Does the PPSA affect bid planning and due diligence?
Not substantially, but it does affect due diligence because of the information which will be publicly available on the new PPS Register.
One change is that the existing registration system for charges will be replaced by way of registration of a financing statement â€“ which is a notice of the security agreement. The new system also applies to other forms of security interests, including security interests not previously required to be registered. Unlike the existing system in relation to the registration of charges, the actual security agreement creating the security interest does not need to be lodged on the PPS Register, only the financing statement.
So, bidders will need to sift through more information (because of the extended reach of the types of security interests that will be capable of registration), as this information will potentially be of a lesser quality (because the underlying security agreements themselves are not required to be lodged on the PPS Register).
In addition, searches of the PPS Register will not be conclusive: there may be security interests in the assets of a target company which have not been perfected by registration.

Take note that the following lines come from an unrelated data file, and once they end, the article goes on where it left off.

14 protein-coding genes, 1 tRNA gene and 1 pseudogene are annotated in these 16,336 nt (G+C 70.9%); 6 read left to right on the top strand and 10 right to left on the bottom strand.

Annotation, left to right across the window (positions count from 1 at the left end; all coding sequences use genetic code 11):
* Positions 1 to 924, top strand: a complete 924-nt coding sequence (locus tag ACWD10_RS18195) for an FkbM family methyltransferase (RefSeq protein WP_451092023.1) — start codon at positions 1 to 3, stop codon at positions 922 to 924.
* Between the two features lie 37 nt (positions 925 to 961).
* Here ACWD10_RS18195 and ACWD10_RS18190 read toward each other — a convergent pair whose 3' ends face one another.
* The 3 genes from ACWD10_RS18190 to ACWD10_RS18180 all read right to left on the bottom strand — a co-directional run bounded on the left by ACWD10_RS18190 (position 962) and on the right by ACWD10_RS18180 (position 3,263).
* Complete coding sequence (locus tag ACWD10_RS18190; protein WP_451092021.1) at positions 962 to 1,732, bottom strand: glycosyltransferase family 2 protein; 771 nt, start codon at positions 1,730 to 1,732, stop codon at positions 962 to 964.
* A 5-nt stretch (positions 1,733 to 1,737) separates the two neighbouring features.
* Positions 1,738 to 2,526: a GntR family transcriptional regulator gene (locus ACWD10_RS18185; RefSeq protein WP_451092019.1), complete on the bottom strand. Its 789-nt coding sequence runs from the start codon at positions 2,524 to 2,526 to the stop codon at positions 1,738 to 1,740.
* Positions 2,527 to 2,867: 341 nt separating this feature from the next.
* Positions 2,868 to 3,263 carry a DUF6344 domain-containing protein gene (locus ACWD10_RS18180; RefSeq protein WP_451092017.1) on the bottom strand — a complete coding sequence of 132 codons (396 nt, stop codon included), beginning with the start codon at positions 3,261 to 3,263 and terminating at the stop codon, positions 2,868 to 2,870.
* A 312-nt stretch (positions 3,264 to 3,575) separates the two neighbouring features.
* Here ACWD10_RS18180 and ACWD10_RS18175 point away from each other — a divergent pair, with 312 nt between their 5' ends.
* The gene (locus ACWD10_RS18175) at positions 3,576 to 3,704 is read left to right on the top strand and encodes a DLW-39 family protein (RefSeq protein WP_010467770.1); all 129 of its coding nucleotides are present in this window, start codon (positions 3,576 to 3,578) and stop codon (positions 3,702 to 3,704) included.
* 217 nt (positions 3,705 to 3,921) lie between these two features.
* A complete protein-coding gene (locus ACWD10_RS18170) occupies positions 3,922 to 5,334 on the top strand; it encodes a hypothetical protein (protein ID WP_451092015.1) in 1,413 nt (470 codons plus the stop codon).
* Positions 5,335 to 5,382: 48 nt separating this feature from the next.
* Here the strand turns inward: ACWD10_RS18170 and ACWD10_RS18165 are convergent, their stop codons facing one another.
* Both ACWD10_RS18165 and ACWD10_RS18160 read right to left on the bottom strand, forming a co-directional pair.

Existing security interests already recorded on an appropriate register â€“ eg charges on the ASIC company register â€“ will be migrated automatically to the new PPS Register. But it is important to note that security interests that have not been migrated to the PPS Register (for example, interests which previously did not require registration) will receive temporary perfection (and priority) for a 24 month transitional period after the PPS Register comes into effect even though they will not appear on the PPS Register.
Management of target companies should review their contracts to determine what security interests should be registered, for example goods supplied under contracts which contain retention of title provisions.
What about ‘bolt-on’ acquisitions â€“ what is the impact for their asset sale/acquisition documents?
Again, the substance is not expected to change significantly, however companies involved in private treaty M&A activity should think about the following:
Terminology â€“ as above, standard terms and conditions will need to be refreshed.
Release documents â€“ documents releasing any applicable security interests will need to be provided at completion.